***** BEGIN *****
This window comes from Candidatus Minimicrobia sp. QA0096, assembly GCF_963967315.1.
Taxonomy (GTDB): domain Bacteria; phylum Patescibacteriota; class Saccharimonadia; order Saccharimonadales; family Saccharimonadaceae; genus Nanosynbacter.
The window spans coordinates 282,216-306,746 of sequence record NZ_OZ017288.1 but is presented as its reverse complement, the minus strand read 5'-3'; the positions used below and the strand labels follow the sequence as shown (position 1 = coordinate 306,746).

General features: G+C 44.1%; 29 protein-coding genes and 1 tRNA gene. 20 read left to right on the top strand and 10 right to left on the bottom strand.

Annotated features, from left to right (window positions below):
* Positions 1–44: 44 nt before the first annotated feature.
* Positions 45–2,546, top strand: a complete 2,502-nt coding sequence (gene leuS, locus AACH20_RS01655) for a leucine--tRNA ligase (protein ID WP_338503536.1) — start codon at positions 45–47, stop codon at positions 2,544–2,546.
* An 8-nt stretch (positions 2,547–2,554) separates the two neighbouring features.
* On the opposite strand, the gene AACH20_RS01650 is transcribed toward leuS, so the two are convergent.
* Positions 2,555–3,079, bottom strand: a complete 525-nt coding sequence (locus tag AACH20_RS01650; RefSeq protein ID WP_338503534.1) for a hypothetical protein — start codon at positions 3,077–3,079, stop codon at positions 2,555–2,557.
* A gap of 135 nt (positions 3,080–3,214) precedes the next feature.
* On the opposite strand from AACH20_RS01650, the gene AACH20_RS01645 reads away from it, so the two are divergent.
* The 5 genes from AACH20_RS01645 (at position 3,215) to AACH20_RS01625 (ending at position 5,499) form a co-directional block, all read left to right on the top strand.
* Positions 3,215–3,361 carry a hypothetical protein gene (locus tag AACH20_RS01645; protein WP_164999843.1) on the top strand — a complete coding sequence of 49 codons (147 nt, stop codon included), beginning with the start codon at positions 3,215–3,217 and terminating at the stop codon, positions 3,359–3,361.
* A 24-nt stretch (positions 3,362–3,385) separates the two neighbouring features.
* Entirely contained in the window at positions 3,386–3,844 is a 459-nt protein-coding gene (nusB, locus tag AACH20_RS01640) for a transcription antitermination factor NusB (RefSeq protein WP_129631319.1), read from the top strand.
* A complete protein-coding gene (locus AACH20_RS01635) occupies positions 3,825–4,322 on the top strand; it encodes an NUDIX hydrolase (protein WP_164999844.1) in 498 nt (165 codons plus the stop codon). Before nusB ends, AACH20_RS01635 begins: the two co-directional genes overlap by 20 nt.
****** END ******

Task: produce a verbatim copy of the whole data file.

This window comes from Candidatus Minimicrobia sp. QA0096, assembly GCF_963967315.1.
Taxonomy (GTDB): domain Bacteria; phylum Patescibacteriota; class Saccharimonadia; order Saccharimonadales; family Saccharimonadaceae; genus Nanosynbacter.
The window spans coordinates 282,216-306,746 of sequence record NZ_OZ017288.1 but is presented as its reverse complement, the minus strand read 5'-3'; the positions used below and the strand labels follow the sequence as shown (position 1 = coordinate 306,746).

General features: G+C 44.1%; 29 protein-coding genes and 1 tRNA gene. 20 read left to right on the top strand and 10 right to left on the bottom strand.

Annotated features, from left to right (window positions below):
* Positions 1–44: 44 nt before the first annotated feature.
* Positions 45–2,546, top strand: a complete 2,502-nt coding sequence (gene leuS, locus AACH20_RS01655) for a leucine--tRNA ligase (protein ID WP_338503536.1) — start codon at positions 45–47, stop codon at positions 2,544–2,546.
* An 8-nt stretch (positions 2,547–2,554) separates the two neighbouring features.
* On the opposite strand, the gene AACH20_RS01650 is transcribed toward leuS, so the two are convergent.
* Positions 2,555–3,079, bottom strand: a complete 525-nt coding sequence (locus tag AACH20_RS01650; RefSeq protein ID WP_338503534.1) for a hypothetical protein — start codon at positions 3,077–3,079, stop codon at positions 2,555–2,557.
* A gap of 135 nt (positions 3,080–3,214) precedes the next feature.
* On the opposite strand from AACH20_RS01650, the gene AACH20_RS01645 reads away from it, so the two are divergent.
* The 5 genes from AACH20_RS01645 (at position 3,215) to AACH20_RS01625 (ending at position 5,499) form a co-directional block, all read left to right on the top strand.
* Positions 3,215–3,361 carry a hypothetical protein gene (locus tag AACH20_RS01645; protein WP_164999843.1) on the top strand — a complete coding sequence of 49 codons (147 nt, stop codon included), beginning with the start codon at positions 3,215–3,217 and terminating at the stop codon, positions 3,359–3,361.
* A 24-nt stretch (positions 3,362–3,385) separates the two neighbouring features.
* Entirely contained in the window at positions 3,386–3,844 is a 459-nt protein-coding gene (nusB, locus tag AACH20_RS01640) for a transcription antitermination factor NusB (RefSeq protein WP_129631319.1), read from the top strand.
* A complete protein-coding gene (locus AACH20_RS01635) occupies positions 3,825–4,322 on the top strand; it encodes an NUDIX hydrolase (protein WP_164999844.1) in 498 nt (165 codons plus the stop codon). Before nusB ends, AACH20_RS01635 begins: the two co-directional genes overlap by 20 nt.